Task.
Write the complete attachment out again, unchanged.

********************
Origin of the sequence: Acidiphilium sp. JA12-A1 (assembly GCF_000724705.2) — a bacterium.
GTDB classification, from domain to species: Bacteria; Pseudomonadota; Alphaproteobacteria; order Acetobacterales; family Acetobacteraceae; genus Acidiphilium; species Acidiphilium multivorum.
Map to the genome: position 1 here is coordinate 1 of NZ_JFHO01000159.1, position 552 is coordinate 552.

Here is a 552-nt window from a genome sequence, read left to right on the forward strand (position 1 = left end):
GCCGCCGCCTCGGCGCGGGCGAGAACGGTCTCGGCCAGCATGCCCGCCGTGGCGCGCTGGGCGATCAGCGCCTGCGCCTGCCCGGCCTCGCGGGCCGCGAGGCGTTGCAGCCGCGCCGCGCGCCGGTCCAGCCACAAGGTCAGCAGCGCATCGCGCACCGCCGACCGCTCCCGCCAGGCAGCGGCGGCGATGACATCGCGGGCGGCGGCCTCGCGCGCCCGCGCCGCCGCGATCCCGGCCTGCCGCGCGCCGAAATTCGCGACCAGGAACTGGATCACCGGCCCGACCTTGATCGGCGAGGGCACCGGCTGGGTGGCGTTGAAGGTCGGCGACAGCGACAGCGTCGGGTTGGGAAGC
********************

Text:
Origin of the sequence: Acidiphilium sp. JA12-A1 (assembly GCF_000724705.2) — a bacterium.
GTDB classification, from domain to species: Bacteria; Pseudomonadota; Alphaproteobacteria; order Acetobacterales; family Acetobacteraceae; genus Acidiphilium; species Acidiphilium multivorum.
Map to the genome: position 1 here is coordinate 1 of NZ_JFHO01000159.1, position 552 is coordinate 552.

Here is a 552-nt window from a genome sequence, read left to right on the forward strand (position 1 = left end):
GCCGCCGCCTCGGCGCGGGCGAGAACGGTCTCGGCCAGCATGCCCGCCGTGGCGCGCTGGGCGATCAGCGCCTGCGCCTGCCCGGCCTCGCGGGCCGCGAGGCGTTGCAGCCGCGCCGCGCGCCGGTCCAGCCACAAGGTCAGCAGCGCATCGCGCACCGCCGACCGCTCCCGCCAGGCAGCGGCGGCGATGACATCGCGGGCGGCGGCCTCGCGCGCCCGCGCCGCCGCGATCCCGGCCTGCCGCGCGCCGAAATTCGCGACCAGGAACTGGATCACCGGCCCGACCTTGATCGGCGAGGGCACCGGCTGGGTGGCGTTGAAGGTCGGCGACAGCGACAGCGTCGGGTTGGGAAGC